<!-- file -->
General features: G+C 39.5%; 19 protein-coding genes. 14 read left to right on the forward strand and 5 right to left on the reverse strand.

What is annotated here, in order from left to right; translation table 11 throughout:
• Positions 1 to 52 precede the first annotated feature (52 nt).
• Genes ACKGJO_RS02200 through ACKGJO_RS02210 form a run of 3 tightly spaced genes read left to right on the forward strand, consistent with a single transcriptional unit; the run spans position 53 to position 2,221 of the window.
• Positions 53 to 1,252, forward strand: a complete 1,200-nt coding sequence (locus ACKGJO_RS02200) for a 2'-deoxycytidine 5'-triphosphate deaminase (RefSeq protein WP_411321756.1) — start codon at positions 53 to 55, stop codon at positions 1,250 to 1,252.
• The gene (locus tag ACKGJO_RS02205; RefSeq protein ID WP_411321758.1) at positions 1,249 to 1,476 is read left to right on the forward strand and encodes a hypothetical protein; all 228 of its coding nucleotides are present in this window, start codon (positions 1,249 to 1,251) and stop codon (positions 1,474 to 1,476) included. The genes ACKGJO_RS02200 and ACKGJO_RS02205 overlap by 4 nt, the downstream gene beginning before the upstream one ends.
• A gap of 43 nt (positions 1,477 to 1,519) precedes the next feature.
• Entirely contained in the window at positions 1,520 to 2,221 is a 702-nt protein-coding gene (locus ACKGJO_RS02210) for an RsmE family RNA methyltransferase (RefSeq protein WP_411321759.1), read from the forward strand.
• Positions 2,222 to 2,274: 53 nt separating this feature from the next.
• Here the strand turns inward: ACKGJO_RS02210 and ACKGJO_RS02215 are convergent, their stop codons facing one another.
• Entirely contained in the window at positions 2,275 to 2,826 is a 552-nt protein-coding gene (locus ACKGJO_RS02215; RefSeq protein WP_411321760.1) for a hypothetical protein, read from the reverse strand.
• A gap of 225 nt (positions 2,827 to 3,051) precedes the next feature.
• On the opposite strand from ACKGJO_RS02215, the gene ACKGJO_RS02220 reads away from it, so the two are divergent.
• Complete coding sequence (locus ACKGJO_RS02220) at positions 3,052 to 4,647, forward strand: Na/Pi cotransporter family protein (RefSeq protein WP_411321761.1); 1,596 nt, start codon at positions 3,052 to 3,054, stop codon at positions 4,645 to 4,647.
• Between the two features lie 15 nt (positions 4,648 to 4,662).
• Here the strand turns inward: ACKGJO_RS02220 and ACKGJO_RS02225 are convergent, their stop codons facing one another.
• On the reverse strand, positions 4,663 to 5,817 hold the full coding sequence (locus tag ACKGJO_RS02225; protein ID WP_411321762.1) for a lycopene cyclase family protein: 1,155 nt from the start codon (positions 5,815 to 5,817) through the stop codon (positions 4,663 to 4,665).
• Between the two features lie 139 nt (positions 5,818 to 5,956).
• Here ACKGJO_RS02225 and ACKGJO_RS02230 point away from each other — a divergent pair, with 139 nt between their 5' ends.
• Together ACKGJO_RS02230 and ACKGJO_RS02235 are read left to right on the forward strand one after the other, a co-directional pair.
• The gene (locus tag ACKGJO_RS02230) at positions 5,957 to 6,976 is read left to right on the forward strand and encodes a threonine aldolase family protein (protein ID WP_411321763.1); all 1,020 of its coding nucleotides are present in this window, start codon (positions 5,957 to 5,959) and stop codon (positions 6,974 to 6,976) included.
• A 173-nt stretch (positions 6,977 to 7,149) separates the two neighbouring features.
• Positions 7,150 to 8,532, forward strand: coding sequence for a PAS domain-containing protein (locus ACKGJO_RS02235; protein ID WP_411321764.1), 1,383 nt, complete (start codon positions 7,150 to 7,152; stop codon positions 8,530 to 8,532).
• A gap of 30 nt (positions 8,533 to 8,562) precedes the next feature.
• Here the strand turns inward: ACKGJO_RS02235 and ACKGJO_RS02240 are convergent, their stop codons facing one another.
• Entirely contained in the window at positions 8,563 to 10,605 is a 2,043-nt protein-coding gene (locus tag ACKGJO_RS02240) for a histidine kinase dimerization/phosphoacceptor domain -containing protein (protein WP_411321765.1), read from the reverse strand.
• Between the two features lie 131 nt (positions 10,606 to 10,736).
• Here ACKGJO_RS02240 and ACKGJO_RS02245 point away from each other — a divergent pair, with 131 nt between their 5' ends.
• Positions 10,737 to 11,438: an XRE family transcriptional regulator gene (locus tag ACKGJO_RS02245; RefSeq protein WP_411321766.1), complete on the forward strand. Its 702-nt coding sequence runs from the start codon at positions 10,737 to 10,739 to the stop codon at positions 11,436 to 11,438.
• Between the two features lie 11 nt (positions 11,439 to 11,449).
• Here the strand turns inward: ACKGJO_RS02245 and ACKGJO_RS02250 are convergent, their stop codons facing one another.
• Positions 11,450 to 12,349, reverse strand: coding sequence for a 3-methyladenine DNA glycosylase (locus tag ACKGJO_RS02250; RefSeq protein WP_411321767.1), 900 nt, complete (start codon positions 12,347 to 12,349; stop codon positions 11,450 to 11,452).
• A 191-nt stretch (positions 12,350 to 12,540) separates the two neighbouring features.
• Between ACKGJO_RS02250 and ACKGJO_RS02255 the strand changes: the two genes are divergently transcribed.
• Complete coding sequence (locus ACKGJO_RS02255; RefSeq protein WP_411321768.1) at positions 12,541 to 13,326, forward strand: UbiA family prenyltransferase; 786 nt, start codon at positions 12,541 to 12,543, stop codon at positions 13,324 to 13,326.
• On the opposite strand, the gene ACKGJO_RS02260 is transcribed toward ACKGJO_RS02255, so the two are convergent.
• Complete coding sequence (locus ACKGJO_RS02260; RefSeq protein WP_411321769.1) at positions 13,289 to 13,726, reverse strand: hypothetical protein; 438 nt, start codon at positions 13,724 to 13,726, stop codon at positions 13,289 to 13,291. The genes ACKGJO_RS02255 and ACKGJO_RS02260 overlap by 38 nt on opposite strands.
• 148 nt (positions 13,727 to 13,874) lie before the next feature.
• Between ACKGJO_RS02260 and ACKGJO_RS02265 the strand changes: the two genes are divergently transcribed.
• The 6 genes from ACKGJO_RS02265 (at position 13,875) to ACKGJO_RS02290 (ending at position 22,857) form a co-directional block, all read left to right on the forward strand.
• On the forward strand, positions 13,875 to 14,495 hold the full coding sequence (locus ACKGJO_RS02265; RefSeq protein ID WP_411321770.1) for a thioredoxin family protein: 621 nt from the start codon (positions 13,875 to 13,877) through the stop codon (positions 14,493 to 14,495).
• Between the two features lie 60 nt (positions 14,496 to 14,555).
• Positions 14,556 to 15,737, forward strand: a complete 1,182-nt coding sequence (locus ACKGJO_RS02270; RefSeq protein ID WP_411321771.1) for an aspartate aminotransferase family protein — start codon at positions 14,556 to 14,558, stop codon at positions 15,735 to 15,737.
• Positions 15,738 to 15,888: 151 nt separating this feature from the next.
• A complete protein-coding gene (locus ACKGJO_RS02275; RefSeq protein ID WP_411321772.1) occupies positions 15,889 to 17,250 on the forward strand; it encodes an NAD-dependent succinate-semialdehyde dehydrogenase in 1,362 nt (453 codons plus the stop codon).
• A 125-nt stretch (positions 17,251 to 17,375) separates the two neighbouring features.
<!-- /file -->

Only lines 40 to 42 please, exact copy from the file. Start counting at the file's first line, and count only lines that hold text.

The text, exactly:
• The 6 genes from ACKGJO_RS02265 (at position 13,875) to ACKGJO_RS02290 (ending at position 22,857) form a co-directional block, all read left to right on the forward strand.
• On the forward strand, positions 13,875 to 14,495 hold the full coding sequence (locus ACKGJO_RS02265; RefSeq protein ID WP_411321770.1) for a thioredoxin family protein: 621 nt from the start codon (positions 13,875 to 13,877) through the stop codon (positions 14,493 to 14,495).
• Between the two features lie 60 nt (positions 14,496 to 14,555).